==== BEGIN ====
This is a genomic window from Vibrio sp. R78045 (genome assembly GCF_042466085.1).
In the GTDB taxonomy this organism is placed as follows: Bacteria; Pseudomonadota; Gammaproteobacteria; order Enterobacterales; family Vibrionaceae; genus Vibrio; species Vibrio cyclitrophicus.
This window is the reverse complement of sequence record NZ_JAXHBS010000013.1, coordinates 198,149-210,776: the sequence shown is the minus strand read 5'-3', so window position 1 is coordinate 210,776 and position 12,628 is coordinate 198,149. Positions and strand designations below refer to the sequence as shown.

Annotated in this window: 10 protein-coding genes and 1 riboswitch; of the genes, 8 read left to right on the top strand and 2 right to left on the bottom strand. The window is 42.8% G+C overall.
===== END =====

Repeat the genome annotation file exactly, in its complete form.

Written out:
This is a genomic window from Vibrio sp. R78045 (genome assembly GCF_042466085.1).
In the GTDB taxonomy this organism is placed as follows: Bacteria; Pseudomonadota; Gammaproteobacteria; order Enterobacterales; family Vibrionaceae; genus Vibrio; species Vibrio cyclitrophicus.
This window is the reverse complement of sequence record NZ_JAXHBS010000013.1, coordinates 198,149-210,776: the sequence shown is the minus strand read 5'-3', so window position 1 is coordinate 210,776 and position 12,628 is coordinate 198,149. Positions and strand designations below refer to the sequence as shown.

Annotated in this window: 10 protein-coding genes and 1 riboswitch; of the genes, 8 read left to right on the top strand and 2 right to left on the bottom strand. The window is 42.8% G+C overall.